Research press release


Scientific Reports

Geoscience: Soil mapping technique reveals secrets of medieval landscapes



今回、Philippe De Smedtたちは、電磁誘導(EMI)センサーを用いて、複数の土壌の特性を同時に調べて、これによって中世のフランドル地方の湿地帯の考古学的変化と自然の地形の変化を3Dで再現した。研究対象となった地域には、1578年に軍事的闘争と洪水の連続によって放棄された修道院の跡地も含まれていた。EMIセンサーのデータによって、修道士が周辺地域の開墾に関する指示を出す場所として使っていた人為的に作られた地形が初めて再現され、中世における修道院の大規模な土地干拓戦略に関する新たな手がかりが得られた。この新しい方法は、過去の複雑な地形を調べるためのこれまでよりロバストな方法となる可能性が、今回の研究によって示された。

A technique that combines a high-resolution geophysical soil survey with archaeological information has been used to create a detailed 3D reconstruction of a previously unknown reclaimed medieval wetland in Belgium. The approach, which requires only minimal invasive research, can help expand our knowledge of the historical land use that shaped a large part of present-day Europe.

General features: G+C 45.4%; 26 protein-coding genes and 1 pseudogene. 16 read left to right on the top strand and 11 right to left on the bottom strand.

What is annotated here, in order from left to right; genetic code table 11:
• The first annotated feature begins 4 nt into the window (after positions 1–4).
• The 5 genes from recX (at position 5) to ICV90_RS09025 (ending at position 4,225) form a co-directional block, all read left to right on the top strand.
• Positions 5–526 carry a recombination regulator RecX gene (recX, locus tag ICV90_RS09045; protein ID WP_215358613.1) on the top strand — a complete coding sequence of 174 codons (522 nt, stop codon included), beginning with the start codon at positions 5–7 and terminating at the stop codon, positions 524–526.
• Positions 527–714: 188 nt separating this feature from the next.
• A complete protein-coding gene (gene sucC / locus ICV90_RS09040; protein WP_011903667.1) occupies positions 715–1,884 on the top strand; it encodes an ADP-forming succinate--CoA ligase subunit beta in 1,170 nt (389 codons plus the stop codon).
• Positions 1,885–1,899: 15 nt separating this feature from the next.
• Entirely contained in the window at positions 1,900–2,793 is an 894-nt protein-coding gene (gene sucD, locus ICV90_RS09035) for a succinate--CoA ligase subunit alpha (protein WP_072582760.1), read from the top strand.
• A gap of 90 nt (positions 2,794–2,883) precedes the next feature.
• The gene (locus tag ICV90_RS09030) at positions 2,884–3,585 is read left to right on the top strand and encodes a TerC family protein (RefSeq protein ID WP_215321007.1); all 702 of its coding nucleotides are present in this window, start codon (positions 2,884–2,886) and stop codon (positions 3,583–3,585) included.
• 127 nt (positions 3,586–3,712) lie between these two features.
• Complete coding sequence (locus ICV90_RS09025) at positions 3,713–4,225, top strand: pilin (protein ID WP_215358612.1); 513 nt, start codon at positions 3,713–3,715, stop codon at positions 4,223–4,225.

When studying past human responses to changing environmental and socio-economic conditions, researchers are often faced with scarce documentary and archaeological information. One example of historical human-landscape interaction is the reclamation of wetlands and forest in the historical County of Flanders in Belgium between the 11th and 15th centuries, to meet the demands of emerging cities, such as Ghent and Bruges.

Philippe De Smedt and colleagues used an electromagnetic induction (EMI) sensor to map the properties of multiple soil volumes simultaneously, which enabled them to reconstruct in 3D the archaeological and natural landscape variations of a medieval wetland in Flanders. The study area included the site of a former abbey, which was abandoned in 1578 due to military struggles and successive floods. The EMI sensor data reveal new insights into the abbey’s extensive land reclamation strategy during the Middle Ages by allowing the reconstruction of a previously unknown designed landscape from which the monks directed their cultivation of the surrounding area. The research indicates that this technique could represent a more robust way of studying complex historical landscapes.

doi: 10.1038/srep01517


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